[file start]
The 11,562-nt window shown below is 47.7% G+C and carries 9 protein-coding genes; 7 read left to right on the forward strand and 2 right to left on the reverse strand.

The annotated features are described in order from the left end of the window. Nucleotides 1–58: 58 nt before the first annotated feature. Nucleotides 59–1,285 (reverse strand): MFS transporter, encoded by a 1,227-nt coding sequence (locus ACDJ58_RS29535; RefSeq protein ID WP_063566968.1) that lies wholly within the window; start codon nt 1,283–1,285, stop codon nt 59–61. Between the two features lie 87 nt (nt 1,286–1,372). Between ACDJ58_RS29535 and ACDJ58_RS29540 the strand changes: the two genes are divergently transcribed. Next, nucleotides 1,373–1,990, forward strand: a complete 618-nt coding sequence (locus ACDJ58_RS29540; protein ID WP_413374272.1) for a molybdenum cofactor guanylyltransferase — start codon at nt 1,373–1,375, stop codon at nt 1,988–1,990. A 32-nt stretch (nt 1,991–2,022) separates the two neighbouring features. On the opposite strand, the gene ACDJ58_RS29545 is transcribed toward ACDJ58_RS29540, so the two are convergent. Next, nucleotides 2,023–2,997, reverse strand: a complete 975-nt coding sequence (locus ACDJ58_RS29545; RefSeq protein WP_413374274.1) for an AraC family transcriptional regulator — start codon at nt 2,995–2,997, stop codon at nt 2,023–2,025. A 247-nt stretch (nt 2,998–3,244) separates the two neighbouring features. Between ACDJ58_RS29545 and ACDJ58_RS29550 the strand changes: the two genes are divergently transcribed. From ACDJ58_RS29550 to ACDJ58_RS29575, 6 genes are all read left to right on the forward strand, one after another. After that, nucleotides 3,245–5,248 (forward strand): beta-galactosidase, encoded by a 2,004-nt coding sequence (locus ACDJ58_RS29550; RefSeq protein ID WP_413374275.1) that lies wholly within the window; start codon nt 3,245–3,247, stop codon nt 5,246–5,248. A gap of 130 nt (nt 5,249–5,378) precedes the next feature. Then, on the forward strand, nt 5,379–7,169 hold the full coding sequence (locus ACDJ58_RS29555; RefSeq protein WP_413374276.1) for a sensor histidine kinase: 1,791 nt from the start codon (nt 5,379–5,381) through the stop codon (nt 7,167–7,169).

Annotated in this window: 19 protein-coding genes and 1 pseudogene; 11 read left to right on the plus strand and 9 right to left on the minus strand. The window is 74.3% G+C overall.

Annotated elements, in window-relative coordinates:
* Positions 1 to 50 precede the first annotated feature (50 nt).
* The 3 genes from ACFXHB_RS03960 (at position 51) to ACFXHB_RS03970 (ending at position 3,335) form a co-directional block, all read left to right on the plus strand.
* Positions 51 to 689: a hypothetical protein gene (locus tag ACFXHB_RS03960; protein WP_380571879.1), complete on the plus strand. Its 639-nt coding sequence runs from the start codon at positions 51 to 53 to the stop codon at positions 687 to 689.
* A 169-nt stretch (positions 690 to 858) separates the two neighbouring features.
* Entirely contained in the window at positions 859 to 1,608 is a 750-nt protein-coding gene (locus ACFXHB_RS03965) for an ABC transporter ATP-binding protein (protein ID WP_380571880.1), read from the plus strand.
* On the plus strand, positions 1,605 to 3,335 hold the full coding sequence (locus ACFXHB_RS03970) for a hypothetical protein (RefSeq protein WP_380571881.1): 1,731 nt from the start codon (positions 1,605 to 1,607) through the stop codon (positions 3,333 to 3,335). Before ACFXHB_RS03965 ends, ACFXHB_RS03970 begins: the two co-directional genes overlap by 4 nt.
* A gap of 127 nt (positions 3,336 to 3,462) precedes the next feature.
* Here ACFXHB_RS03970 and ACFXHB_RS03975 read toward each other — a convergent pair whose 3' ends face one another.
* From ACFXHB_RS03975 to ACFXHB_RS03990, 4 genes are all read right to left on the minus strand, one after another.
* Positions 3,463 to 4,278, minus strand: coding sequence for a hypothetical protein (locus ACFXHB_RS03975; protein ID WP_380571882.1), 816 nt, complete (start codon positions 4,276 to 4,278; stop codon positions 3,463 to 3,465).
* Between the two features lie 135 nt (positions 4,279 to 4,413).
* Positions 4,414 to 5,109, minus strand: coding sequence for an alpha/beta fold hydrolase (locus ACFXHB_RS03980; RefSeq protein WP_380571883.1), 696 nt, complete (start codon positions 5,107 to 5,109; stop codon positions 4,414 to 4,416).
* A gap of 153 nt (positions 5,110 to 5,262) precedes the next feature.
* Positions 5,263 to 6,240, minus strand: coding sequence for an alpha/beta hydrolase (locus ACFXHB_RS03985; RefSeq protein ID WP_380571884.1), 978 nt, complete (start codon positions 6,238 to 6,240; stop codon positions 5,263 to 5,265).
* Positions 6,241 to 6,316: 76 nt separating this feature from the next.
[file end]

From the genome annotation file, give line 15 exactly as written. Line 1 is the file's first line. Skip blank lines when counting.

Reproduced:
* Between the two features lie 135 nt (positions 4,279 to 4,413).